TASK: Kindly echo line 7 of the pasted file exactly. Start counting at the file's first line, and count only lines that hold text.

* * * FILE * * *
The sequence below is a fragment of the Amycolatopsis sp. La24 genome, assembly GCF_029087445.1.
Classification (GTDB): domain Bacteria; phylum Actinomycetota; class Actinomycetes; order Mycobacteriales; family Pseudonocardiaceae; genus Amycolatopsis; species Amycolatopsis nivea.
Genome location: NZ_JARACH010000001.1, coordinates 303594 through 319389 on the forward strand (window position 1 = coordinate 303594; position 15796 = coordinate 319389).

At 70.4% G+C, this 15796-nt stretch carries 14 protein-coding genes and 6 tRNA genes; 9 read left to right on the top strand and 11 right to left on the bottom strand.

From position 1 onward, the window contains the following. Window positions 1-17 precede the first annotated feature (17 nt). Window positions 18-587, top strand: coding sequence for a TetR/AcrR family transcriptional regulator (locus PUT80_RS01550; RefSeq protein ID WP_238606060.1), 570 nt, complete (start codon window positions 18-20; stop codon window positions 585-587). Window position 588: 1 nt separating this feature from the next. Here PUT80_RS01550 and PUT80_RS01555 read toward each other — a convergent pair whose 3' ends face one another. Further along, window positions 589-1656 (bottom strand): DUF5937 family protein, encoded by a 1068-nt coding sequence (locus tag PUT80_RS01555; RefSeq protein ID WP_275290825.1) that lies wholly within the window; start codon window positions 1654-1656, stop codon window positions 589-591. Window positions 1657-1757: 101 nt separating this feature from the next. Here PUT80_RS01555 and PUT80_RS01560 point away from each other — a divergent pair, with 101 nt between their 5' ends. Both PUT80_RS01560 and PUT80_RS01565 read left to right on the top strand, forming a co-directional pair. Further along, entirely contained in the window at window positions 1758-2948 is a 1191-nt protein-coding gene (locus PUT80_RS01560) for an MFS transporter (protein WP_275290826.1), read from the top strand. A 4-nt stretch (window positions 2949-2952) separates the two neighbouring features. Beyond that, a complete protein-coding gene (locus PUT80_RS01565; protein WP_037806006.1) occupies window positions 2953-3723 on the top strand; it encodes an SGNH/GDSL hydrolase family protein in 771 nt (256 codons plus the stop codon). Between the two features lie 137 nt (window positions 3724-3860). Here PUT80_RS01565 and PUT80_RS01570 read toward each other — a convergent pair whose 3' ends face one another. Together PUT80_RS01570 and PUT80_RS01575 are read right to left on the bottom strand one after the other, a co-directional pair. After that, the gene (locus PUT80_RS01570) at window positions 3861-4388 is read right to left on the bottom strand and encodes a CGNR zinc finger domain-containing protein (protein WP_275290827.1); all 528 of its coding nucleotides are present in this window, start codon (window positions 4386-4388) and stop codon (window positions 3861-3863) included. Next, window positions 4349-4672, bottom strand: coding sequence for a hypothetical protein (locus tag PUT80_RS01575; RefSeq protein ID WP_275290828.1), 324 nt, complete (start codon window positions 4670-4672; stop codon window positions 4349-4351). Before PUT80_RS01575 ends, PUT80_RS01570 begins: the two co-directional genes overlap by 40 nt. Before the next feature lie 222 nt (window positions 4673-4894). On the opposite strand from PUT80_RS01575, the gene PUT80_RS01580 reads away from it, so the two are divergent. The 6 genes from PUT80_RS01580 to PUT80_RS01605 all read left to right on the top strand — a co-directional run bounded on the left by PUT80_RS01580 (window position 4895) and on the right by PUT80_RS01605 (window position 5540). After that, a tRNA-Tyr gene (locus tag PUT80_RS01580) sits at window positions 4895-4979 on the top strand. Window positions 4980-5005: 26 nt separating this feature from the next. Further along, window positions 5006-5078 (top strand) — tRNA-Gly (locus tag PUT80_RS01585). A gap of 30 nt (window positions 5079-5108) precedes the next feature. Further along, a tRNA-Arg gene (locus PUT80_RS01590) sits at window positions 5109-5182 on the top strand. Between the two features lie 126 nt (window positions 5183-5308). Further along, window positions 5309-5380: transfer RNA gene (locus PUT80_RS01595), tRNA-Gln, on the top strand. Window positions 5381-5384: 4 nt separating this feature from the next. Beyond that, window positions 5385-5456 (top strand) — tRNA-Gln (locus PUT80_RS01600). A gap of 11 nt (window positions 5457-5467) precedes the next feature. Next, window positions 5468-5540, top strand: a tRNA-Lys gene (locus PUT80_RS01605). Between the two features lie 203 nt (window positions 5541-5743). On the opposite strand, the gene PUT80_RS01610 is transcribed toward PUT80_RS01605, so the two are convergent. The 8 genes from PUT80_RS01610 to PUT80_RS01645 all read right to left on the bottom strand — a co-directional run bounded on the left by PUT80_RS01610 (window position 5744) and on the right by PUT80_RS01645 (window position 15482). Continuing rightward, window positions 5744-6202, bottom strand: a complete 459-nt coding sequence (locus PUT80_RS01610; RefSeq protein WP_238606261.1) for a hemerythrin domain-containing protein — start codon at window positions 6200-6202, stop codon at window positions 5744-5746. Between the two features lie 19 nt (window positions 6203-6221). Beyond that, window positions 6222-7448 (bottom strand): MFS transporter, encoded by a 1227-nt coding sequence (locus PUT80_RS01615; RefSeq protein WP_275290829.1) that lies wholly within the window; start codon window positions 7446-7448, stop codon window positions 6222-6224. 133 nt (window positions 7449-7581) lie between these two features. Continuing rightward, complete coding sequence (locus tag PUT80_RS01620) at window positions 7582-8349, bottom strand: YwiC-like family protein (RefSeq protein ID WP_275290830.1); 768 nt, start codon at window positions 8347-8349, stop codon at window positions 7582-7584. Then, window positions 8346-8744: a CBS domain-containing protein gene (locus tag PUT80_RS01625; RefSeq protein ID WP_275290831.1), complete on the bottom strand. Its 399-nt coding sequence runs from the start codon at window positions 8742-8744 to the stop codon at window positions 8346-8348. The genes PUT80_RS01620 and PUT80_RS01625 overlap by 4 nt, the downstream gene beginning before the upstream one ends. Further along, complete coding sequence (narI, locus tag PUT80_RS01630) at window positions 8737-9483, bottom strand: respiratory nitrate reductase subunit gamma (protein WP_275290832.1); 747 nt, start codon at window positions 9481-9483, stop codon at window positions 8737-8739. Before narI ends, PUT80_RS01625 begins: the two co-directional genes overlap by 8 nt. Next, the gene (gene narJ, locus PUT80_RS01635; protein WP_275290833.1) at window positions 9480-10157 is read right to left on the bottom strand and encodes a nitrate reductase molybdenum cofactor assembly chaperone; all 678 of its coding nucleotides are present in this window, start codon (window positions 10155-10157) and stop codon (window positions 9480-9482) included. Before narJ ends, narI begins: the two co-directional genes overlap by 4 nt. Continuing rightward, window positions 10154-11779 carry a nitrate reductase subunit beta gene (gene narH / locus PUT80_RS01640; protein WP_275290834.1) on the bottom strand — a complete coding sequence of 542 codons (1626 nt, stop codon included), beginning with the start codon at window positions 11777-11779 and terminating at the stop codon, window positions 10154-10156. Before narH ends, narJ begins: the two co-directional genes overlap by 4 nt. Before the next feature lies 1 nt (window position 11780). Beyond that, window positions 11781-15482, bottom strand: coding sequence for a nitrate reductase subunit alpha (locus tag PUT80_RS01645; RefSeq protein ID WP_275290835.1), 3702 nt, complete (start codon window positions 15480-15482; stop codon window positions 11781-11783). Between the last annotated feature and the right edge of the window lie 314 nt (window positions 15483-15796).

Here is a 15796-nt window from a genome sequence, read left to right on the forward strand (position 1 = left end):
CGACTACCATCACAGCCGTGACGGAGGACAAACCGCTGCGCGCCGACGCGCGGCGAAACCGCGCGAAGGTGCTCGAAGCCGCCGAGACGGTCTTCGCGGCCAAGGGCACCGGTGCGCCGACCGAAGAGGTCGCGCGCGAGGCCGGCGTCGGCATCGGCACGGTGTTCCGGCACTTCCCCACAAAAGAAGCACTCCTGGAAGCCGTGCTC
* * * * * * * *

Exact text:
CGACTACCATCACAGCCGTGACGGAGGACAAACCGCTGCGCGCCGACGCGCGGCGAAACCGCGCGAAGGTGCTCGAAGCCGCCGAGACGGTCTTCGCGGCCAAGGGCACCGGTGCGCCGACCGAAGAGGTCGCGCGCGAGGCCGGCGTCGGCATCGGCACGGTGTTCCGGCACTTCCCCACAAAAGAAGCACTCCTGGAAGCCGTGCTC